China Formally Applies to Join CPTPP
What’s new: China formally applied to join a multilateral trans-Pacific trade pact as the U.S. resumes engagement in the region.
Chinese Commerce Minister Wang Wentao officially handed a letter Thursday to New Zealand’s trade minister requesting to join the Comprehensive and Progressive Agreement for Trans-Pacific Partnership (CPTPP), according to the Ministry of Commerce.
The two ministers held a teleconference and discussed follow-up work on China’s application, the ministry said.
The background: The CPTPP, formed in 2018, is a free trade agreement among Australia, Brunei Darussalam, Canada, Chile, Japan, Malaysia, Mexico, Peru, New Zealand, Singapore and Vietnam.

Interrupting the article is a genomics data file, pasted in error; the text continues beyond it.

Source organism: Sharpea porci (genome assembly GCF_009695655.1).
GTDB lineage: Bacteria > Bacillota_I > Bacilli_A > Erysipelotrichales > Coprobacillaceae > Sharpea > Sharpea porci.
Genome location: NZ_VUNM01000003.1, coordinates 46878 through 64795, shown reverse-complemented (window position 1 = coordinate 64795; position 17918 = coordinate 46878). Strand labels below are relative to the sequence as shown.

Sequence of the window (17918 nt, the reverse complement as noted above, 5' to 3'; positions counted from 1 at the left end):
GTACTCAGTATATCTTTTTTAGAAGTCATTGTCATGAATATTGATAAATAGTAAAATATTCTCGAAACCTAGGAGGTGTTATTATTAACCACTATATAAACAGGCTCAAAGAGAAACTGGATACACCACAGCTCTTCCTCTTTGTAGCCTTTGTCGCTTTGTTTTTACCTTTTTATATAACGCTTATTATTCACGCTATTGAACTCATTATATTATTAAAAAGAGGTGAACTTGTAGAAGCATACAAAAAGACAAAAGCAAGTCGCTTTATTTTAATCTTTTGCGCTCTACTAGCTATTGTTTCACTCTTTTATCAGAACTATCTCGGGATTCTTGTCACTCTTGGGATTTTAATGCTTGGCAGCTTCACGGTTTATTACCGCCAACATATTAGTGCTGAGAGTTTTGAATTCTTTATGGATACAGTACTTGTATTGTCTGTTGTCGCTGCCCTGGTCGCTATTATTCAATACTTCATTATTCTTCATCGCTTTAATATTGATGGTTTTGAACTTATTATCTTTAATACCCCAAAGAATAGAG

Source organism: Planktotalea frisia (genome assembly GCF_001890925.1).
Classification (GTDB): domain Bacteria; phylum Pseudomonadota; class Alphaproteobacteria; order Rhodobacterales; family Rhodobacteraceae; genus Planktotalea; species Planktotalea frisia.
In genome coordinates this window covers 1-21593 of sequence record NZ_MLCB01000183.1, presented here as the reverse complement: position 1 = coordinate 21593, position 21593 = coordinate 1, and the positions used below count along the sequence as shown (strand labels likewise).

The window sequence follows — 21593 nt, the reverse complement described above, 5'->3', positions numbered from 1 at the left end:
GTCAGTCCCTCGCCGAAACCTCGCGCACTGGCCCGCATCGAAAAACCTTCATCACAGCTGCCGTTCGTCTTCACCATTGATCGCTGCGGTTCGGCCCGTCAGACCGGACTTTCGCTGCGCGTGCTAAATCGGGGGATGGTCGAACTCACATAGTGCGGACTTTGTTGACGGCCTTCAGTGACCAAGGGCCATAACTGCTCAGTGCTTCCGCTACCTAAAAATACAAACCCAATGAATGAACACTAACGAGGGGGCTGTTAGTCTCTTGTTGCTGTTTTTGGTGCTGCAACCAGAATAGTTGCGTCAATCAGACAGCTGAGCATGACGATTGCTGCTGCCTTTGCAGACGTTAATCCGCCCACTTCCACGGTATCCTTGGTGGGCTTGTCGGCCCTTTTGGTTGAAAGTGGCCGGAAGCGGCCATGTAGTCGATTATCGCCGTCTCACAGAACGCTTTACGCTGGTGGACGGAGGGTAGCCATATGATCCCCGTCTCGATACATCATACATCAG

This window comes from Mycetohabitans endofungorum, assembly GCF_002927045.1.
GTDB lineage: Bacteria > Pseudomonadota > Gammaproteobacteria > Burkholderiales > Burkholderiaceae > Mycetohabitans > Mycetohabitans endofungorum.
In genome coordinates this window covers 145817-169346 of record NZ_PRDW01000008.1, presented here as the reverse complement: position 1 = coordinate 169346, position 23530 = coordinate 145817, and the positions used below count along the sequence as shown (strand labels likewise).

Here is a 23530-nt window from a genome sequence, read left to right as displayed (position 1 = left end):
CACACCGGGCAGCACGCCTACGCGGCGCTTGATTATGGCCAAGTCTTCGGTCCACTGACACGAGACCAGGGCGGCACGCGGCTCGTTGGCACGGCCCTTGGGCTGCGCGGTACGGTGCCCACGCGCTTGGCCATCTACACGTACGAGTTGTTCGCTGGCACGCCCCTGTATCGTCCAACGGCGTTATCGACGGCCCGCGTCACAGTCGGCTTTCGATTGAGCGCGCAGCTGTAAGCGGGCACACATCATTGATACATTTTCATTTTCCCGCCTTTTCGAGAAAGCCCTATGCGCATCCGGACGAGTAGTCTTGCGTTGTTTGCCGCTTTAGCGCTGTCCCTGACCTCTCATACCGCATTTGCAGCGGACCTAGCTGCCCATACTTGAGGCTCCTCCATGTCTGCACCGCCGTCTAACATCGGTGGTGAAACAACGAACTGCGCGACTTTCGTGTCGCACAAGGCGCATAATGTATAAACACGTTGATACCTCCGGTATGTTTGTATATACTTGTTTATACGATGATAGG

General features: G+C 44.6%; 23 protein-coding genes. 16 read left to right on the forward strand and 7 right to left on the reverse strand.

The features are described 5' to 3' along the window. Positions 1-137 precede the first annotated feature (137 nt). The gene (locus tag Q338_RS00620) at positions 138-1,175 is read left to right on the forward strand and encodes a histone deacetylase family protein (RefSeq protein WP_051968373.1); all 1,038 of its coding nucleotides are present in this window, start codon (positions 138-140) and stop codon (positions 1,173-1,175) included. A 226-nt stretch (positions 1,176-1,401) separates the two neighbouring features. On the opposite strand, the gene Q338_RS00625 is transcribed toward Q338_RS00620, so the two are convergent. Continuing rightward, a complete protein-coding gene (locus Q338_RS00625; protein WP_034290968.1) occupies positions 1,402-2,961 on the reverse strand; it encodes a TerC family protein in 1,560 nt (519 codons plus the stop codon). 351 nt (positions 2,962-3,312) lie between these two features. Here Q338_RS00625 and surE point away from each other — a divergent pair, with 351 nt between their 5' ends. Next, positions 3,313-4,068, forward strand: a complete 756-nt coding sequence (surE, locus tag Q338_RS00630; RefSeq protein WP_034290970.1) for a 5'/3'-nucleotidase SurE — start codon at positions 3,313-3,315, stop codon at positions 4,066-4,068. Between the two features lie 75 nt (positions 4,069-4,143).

China also lobbied Australia and Malaysia for their support.
The U.S. withdrew from the pact under former President Donald Trump, even though his predecessor Barack Obama conceived it as an economic bloc to counter Beijing’s growing power.
China’s application came as the U.S. announced Wednesday a new security partnership with the U.K. and Australia in the Asia-Pacific region, a move seen as a countermove to China. The pact will allow Australia to build nuclear-powered submarines for the first time using American technology.
China condemned the agreement as “extremely irresponsible.” China’s embassy in Washington accused the countries of a “Cold War mentality and ideological prejudice.”
Quick Takes are condensed versions of China-related stories for fast news you can use.
Contact reporter Denise Jia (firstname.lastname@example.org) and editor Bob Simison (email@example.com)
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